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From the Heart to the Lung: A Case of Drug Toxicity

Carina M. Rôlo Silvestre, André Nunes, Ricardo José Cordeiro, João Pereira Eusébio, Maria Teresa Vilaça, Teresa Falcão, António Carlos Domingos

(Department of Pulmonology, Centro Hospitalar do Oeste, Torres Vedras, Portugal)

Am J Case Rep 2021; 22:e929906

DOI: 10.12659/AJCR.929906


BACKGROUND: Amiodarone is an anti-arrthymic drug used to treat and prevent several types of dysrhythmias. This drug is known for multiple-organ toxicity. Lung toxicity occurs in about 1% to 5% of cases. A wide variety of lung manifestations have been described, from mild to severe forms. Pulmonary toxicity can be acute, sub-acute, or chronic. Amiodarone-induced lung toxicity is a diagnosis of exclusion. The main treatment is discontinuation of the drug. Lung disease may progress initially due to the prolonged half-life and the accumulation of amiodarone in adipose tissue. Regarding the prognosis, lung toxicity can be reversible, but in some cases, it is irreversible and is sometimes fatal. The risks associated with its use must always be considered. Amiodarone should only be used for short periods.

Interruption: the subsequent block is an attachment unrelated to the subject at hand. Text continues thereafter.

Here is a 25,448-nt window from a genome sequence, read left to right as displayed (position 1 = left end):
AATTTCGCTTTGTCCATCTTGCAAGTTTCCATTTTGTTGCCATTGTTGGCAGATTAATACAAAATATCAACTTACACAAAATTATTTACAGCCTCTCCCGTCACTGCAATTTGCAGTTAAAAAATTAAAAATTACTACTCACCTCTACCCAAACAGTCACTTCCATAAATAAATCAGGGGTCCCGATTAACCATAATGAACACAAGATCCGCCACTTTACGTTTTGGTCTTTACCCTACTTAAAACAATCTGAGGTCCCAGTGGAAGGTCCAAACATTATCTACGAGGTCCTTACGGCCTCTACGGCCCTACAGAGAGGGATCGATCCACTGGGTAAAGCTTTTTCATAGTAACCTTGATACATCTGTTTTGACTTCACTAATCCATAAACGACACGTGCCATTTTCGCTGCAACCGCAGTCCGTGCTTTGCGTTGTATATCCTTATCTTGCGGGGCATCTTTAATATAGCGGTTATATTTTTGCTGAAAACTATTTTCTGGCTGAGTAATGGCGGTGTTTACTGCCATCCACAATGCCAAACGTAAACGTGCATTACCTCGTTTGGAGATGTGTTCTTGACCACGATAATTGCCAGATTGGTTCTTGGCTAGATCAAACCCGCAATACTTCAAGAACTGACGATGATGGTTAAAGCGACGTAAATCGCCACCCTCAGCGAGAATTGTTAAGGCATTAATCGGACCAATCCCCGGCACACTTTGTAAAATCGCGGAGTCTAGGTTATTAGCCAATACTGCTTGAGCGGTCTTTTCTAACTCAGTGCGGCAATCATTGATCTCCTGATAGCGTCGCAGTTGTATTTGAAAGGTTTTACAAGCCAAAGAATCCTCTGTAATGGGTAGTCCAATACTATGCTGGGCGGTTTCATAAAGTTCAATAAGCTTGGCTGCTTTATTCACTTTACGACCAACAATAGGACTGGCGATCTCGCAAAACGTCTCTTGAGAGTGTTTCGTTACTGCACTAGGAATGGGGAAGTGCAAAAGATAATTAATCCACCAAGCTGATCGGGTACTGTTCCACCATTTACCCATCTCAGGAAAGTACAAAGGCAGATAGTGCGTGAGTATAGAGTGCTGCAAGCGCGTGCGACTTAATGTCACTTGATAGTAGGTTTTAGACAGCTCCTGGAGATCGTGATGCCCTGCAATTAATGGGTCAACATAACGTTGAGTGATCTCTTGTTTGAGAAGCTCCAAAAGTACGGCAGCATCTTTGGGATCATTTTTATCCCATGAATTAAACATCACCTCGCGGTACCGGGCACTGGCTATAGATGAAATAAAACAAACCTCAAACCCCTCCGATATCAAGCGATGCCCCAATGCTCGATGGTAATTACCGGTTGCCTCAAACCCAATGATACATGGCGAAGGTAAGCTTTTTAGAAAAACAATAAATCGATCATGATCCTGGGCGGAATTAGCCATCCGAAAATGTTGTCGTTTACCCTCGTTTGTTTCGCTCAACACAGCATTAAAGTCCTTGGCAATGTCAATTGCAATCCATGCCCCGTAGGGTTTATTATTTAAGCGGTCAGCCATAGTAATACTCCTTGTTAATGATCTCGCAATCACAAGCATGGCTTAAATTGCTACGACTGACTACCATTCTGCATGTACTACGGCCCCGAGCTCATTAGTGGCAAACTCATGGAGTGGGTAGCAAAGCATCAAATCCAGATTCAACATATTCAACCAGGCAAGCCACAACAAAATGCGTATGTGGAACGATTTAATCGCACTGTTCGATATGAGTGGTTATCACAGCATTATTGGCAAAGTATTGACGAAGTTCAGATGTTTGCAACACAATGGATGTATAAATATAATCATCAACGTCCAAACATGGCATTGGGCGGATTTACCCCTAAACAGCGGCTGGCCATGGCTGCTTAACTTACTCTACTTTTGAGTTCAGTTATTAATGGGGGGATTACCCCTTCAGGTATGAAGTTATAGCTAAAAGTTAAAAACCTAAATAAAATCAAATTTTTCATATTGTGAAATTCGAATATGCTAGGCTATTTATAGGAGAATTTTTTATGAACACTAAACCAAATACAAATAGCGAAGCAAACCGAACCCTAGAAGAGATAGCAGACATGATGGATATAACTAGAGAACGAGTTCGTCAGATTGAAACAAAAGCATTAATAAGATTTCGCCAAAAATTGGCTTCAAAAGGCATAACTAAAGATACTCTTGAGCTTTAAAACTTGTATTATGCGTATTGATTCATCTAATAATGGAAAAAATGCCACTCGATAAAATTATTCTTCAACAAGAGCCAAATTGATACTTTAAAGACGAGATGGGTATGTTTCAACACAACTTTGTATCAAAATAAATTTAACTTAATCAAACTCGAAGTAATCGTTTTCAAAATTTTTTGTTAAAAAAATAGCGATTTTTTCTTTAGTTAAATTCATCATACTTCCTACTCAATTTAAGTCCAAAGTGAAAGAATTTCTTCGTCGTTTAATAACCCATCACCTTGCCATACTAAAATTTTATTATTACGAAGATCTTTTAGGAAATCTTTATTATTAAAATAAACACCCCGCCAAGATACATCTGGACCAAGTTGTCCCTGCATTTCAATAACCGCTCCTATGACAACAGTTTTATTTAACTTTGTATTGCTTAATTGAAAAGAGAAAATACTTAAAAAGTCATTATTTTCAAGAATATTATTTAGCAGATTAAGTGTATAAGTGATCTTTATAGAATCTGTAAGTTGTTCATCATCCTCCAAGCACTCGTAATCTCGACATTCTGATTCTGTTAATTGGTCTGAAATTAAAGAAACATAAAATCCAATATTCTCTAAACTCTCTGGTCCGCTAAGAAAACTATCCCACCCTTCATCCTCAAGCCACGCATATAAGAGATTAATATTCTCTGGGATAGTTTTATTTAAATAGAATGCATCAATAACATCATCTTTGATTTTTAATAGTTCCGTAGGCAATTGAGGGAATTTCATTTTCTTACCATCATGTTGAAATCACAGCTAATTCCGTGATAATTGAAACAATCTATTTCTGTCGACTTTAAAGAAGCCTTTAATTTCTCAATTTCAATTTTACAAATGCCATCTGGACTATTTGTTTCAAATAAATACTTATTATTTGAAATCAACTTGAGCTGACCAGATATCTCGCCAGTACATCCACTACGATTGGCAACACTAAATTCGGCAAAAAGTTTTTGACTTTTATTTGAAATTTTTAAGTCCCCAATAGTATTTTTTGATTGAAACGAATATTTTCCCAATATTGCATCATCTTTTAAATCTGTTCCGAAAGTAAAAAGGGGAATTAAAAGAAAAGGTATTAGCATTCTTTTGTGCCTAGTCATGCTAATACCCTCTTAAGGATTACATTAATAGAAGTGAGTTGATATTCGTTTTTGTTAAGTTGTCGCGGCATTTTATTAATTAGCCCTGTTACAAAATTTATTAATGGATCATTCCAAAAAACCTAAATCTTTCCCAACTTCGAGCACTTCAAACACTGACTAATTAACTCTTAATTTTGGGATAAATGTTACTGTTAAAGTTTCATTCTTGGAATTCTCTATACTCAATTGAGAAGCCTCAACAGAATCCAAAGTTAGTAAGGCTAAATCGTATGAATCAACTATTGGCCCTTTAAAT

CASE REPORT: The authors present a case of a 71-year-old female patient, taking amiodarone 200 mg/day for 18 months. The patient presented with amiodarone-induced lung toxicity. After drug withdrawal, without corticosteroid therapy, we observed clinical, functional, and radiological improvement.
CONCLUSIONS: This case shows that not all cases of amiodarone-induced lung toxicity require corticosteroid therapy, and highlights that is important to consider this diagnosis in patients on amiodarone therapy with respiratory symptoms.

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